Caring For Your Crown

A crown is a headpiece fit for a king, though you might think of it as an ostentatious cap. In very much the same vein, a tooth crown is the perfect fit for a wide array of different dental problems, and you might think of it as a tooth cap. They can be used for weak teeth that need structural integrity, they can be used for teeth that have seen too much decay to be repaired with simple filling, and they can be used for discolored teeth as an aesthetic improvement. They can be made out of a wide variety of materials, from gold to porcelain, and you can read about how they are made and what they do in more detail in one of our previous blog posts. Here’s a question you might have: how do you take care of your dental crown?

The first thing you need to know is that crowns come in two categories: temporary and permanent. The steps to care for each are pretty different. Temporary crowns are not nearly as well-fitted or solid as permanent crowns. In light of that, you should avoid eating any sticky foods while your temporary crown is in place; they could lift the crown up and out of place. You should also avoid eating crunchy foods while you have the temporary crown; they are far more fragile than regular crowns, and could break under the pressure. In the same vein, you should shift your eating to the side of your mouth where the crown isn’t, to reduce the chances of anything breaking. Finally, you should be especially careful when you are brushing and flossing not to jerk the temporary crown around; go gently, and use sliding instead of pulling motions when flossing.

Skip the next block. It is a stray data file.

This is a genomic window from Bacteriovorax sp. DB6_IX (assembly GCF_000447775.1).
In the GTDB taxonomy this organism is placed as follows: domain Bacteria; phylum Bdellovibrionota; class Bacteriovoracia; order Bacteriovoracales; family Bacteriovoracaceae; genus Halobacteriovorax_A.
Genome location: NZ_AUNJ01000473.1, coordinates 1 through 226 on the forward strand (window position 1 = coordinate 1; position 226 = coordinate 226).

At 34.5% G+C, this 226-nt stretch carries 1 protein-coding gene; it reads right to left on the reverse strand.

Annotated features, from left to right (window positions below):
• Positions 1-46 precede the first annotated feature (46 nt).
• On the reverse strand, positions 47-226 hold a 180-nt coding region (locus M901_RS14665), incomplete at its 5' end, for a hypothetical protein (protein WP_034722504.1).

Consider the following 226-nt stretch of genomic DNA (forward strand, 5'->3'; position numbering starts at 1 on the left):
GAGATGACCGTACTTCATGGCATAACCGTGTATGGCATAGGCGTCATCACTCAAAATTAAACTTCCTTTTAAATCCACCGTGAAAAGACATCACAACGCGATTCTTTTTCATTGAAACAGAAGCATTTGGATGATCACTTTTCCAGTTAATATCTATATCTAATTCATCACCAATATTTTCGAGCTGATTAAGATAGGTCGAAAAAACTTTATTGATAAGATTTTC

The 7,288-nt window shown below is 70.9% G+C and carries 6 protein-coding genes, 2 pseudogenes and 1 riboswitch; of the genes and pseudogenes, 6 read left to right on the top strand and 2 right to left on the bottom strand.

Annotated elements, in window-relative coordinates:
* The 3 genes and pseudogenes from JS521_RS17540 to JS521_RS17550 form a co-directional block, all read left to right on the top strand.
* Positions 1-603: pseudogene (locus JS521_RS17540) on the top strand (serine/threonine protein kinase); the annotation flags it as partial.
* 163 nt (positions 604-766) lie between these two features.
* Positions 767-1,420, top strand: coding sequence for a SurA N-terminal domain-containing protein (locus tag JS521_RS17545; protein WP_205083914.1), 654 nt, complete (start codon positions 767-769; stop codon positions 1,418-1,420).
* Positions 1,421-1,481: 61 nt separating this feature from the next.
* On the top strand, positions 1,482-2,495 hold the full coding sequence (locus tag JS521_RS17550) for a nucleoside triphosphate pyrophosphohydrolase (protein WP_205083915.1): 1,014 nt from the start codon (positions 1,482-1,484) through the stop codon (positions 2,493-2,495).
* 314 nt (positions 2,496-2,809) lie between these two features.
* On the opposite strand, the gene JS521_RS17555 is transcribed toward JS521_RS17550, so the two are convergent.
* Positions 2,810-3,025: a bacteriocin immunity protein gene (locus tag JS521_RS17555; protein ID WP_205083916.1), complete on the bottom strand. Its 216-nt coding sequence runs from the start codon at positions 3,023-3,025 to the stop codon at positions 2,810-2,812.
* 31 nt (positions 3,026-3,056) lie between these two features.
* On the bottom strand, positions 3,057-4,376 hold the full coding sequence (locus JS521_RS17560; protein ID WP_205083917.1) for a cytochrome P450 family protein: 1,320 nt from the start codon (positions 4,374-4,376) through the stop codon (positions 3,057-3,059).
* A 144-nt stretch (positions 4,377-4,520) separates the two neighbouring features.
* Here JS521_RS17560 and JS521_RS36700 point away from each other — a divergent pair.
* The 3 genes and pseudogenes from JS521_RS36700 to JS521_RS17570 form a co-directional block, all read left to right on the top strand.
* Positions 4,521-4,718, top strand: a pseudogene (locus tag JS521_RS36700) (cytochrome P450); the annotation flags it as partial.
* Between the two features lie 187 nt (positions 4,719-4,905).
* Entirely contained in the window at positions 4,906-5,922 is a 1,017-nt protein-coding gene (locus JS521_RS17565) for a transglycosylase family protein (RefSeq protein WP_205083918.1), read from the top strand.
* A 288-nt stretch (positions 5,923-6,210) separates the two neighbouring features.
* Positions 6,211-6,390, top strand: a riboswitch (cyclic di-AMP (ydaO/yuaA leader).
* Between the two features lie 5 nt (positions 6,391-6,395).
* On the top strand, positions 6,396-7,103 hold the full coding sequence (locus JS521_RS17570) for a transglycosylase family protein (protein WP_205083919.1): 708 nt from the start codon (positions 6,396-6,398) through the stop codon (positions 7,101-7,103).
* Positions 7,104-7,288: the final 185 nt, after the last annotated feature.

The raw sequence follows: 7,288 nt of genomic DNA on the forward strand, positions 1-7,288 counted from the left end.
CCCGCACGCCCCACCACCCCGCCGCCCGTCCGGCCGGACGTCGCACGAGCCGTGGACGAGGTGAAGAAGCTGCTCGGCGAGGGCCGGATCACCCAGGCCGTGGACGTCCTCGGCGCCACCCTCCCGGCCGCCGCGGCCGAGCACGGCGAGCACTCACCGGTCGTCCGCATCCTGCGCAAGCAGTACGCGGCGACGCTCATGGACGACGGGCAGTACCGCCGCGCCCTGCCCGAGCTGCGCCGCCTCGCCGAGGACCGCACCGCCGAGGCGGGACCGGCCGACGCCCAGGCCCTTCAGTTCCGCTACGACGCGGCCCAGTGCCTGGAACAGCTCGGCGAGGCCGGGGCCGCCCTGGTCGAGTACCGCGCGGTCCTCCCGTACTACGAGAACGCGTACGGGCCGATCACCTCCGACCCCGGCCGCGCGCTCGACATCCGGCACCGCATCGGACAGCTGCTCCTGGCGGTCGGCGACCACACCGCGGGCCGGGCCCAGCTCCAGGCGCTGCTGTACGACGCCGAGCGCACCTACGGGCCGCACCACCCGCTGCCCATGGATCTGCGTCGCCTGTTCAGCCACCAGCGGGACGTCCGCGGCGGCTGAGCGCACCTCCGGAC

Your temporary crown will soon be removed; thank goodness!  Now you need care tips for the permanent crown. We’re in luck, here; permanent crowns are extremely solid, so caring for them is like caring for the rest of your teeth. Brush twice a day, floss once a day, and be sure to clean the crowned tooth; the areas near the gums that aren’t covered by the crown should be minded, because the last thing you want is to need to remove the crown in order to deal with more tooth decay.

There are a few cornerstone cases where you might see problems with your crown. When you feel your crown come loose, or if your crown comes off, go to the dentist right away. There are special precautions that you’ll have to take in caring for the uncovered tooth. You should also contact your dentist if your crown chips. You’re likely to experience tooth sensitivity after your crown is placed, but this shouldn’t be prolonged. Keep the Canadian Dental Association’s warning signs in mind, and if you notice something that causes you concern, get in touch with your dentist.